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A-Songs for the MissingSongs for the Missing is Stewart O’Nan’s 12th novel. Others include Snow Angel, The Good Wife ( 4 of 5 Stars July/Aug 2005), Late Night at the Lobster ( 4 of 5 Stars Selection Mar/Apr 2008), and The Names of the Dead, as well as a nonfiction memoir, Faithful (penned with fellow Red Sox fanatic Stephen King), and Poe, a screenplay.

The Story: The Story: When beautiful, popular, conscientious 18-year-old Kim Larsen disappears from Kingsville, a small Ohio town, lives are thrown into disarray. Her family and community members dedicate themselves to finding the girl; they canvass the town and plead in the media for Kim’s safe return. Lindsay, Kim’s younger sister, becomes more withdrawn as Kim, even in her absence, receives all the attention. The novel focuses on Kim’s friends (including a boyfriend and a best friend), her devastated sister and parents, and the larger community who become part of the story, which centers on the lasting effects of Kim’s disappearance. All involved discover that they must put their lives back together if they are to try to overcome their shocking loss.
Viking. 287 pages. $25.95. ISBN: 067002032X

Denver Post 4.5 of 5 Stars
"Songs for the Missing is anything but an easy read, but it’s a spectacular one. And, like most of O’Nan’s work, one that resolutely draws the reader in and refuses to let go." Robin Vidimos

St. Petersburg Times 4.5 of 5 Stars
"O’Nan recounts, in spare but evocative prose, what happens as the days and weeks and months pass, the volunteers dwindle, the satellite trucks pursue another breaking tragedy, and the family and friends of the missing child must face themselves. One of the great strengths of Songs for the Missing is that very little of what happens then is what you might expect—and yet it rings entirely, heartbreakingly true." Colette Bancroft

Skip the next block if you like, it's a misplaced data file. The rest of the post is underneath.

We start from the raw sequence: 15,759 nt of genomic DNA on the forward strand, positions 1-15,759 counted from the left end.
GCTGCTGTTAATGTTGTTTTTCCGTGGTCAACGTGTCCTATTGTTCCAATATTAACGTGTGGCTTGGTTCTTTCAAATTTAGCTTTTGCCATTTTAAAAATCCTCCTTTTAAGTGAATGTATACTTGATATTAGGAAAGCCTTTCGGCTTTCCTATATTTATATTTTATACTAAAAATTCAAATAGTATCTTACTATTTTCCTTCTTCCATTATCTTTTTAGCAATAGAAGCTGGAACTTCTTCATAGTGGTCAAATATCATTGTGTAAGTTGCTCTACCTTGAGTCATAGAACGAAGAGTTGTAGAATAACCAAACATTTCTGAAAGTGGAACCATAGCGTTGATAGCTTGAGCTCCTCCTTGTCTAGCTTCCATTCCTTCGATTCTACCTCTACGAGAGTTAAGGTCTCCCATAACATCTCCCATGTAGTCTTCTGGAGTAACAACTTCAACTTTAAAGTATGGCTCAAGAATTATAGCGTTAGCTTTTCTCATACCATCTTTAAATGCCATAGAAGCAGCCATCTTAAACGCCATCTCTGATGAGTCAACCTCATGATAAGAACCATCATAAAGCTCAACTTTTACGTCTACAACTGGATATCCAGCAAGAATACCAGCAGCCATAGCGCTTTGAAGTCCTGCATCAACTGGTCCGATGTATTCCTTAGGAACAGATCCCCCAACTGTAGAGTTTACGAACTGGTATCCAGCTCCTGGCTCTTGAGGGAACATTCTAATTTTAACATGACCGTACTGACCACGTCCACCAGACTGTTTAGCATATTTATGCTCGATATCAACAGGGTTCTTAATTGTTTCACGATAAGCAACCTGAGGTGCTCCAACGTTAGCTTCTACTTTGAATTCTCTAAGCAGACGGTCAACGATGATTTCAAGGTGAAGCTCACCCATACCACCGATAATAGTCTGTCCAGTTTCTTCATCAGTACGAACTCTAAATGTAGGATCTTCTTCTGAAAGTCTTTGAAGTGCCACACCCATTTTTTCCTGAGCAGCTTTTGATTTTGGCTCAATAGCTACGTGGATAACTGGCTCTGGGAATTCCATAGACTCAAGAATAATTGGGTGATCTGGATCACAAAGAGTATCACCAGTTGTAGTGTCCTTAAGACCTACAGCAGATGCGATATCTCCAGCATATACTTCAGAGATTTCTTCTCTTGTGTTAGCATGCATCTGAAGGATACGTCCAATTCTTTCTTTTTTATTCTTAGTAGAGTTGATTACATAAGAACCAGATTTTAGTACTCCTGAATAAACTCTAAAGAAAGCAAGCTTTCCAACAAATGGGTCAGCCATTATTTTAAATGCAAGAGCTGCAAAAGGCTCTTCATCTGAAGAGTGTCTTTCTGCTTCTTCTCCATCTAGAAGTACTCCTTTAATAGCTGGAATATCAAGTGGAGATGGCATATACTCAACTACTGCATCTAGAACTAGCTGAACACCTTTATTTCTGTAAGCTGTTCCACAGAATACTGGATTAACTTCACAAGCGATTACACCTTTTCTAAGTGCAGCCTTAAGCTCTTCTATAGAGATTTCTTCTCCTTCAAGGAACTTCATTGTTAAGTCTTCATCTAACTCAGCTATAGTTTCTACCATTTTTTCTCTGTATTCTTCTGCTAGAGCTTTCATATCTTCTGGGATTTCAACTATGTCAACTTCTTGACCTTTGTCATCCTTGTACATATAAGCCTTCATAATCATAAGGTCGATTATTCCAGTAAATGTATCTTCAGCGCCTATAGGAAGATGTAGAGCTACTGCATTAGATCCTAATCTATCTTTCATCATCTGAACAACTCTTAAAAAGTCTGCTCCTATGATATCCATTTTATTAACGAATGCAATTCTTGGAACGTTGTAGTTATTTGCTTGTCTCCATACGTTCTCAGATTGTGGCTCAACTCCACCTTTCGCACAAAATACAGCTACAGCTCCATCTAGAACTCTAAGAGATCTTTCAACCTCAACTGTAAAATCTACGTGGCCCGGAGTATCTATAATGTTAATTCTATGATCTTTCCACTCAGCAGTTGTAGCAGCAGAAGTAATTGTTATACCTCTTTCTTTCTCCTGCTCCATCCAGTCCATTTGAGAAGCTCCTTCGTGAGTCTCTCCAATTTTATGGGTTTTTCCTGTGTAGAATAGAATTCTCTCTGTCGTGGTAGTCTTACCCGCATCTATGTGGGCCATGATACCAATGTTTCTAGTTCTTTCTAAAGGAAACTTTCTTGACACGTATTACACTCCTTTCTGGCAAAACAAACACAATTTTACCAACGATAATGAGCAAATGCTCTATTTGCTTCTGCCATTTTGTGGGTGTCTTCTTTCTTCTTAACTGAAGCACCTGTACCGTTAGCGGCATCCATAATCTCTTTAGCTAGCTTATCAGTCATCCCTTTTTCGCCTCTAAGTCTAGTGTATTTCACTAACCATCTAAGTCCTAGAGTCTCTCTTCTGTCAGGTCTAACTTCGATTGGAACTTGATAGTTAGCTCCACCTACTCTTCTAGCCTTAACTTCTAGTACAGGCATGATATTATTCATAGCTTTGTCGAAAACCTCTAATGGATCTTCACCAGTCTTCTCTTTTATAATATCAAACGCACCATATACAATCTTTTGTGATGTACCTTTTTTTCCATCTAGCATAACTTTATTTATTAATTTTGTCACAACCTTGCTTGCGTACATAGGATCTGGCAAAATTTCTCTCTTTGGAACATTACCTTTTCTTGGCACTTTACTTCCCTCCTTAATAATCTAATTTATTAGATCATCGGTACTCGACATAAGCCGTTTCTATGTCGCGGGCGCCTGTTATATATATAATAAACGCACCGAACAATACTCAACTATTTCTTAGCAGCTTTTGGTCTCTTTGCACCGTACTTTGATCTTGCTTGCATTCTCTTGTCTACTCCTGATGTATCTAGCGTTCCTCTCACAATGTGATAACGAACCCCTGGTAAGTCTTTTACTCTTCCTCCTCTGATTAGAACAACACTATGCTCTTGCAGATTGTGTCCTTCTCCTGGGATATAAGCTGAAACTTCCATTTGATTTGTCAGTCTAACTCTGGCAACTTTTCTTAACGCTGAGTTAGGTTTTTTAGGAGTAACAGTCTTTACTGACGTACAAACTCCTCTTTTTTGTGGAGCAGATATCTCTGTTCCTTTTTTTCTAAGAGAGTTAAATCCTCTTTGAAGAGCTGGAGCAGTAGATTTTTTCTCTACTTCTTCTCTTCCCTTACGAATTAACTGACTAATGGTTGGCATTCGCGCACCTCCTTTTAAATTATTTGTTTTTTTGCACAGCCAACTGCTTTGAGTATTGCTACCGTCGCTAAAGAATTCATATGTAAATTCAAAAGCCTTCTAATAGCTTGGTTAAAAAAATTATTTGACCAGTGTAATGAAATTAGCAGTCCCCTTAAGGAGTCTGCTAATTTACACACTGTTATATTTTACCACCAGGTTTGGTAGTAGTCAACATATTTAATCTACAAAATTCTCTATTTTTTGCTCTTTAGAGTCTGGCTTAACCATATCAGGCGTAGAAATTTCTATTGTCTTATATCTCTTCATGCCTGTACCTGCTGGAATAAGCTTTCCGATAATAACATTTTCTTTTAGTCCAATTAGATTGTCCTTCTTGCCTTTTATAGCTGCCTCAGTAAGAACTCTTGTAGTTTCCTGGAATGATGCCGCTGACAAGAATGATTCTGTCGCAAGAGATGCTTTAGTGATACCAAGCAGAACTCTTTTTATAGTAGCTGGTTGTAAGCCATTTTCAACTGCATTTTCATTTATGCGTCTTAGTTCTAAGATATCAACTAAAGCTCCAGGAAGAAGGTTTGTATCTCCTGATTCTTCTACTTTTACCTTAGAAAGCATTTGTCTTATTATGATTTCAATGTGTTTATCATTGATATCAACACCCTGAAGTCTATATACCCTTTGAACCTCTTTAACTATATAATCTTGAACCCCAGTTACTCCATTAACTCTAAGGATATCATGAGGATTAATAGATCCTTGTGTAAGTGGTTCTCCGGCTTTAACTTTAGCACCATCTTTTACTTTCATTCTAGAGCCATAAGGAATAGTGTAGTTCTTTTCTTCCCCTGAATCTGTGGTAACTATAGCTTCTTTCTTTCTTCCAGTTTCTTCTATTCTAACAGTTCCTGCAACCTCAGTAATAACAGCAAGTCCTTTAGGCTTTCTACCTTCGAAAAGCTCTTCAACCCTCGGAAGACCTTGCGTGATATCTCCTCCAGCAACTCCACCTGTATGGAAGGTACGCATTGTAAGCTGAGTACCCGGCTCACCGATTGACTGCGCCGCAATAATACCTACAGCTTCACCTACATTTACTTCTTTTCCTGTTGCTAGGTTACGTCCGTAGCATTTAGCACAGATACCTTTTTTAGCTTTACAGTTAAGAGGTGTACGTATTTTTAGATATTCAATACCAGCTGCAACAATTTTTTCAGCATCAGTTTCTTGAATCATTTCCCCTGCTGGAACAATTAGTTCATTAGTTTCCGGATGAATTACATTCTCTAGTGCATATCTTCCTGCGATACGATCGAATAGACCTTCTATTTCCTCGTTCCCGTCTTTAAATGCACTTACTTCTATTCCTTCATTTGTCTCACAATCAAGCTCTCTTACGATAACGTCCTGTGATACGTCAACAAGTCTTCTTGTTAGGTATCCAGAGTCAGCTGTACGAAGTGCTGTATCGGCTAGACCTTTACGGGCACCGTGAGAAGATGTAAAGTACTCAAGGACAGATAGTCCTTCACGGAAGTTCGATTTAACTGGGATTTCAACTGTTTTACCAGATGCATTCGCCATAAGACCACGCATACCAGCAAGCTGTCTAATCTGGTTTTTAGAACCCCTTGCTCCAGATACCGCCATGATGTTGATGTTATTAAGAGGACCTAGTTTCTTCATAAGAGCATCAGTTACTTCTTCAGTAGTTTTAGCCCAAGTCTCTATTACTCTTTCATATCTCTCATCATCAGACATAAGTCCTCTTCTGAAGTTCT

Cleveland Plain Dealer 4 of 5 Stars
"For the people of Northeast Ohio, which is where the gifted Stewart O’Nan has set his riveting book, it will feel a little like passing a car accident and seeing yourself there, trapped behind the steering wheel. … Songs for the Missing is an engaging and often excruciating read; it makes vivid our most dreadful thoughts, forcing us to contemplate the kind of thing we like to believe only happens elsewhere." Steven Hayward

Dallas Morning News 4 of 5 Stars
"After hooking readers with the fast-paced opening, Mr. O’Nan edges away from the easy payoffs of the thriller genre. … He gives the reader the more ordinary satisfaction of characters who confront tragedy and doggedly endure." Shawna Seed

Hartford Courant 4 of 5 Stars
"With his faultless ear for the way real people talk and uncanny ability to illuminate ordinary lives, O’Nan mines literary riches in the least promising places. … O’Nan runs into a problem: the exquisite tension he creates is what powers the story, and the ending, which won’t be revealed here, inevitably lets some air out." Carole Goldberg

Milwaukee Jrnl Sentinel 4 of 5 Stars
"His biography notes that in his fiction O’Nan likes to explore what happens when terrible things happen suddenly and inexplicably to ordinary people. Songs for the Missing fills that bill and delivers." Georgia Pabst

Pittsburgh Post-Gazette 3.5 of 5 Stars
"The question of what happened to Kim informs the action, and the reader may feel manipulated by a few too many surprise twists in the crime investigation." Clara Silverstein

Critical Summary

Stewart O’Nan has quietly written his way to the top rank of American novelists working today, and Songs for the Missing showcases his skill for molding character-driven novels remarkable for their clarity of vision and an unflinching eye for situations that lay bare human emotion. There is little spectacular here, save for O’Nan’s storytelling abilities and his uncanny knowledge of how one event can send out ripples that affect everyone in a small Midwestern town (incidentally, the author’s old stomping grounds). Even more satisfying and heartbreaking is O’Nan’s understanding of what happens when the lights dim, attention fades, and people are left to live their lives.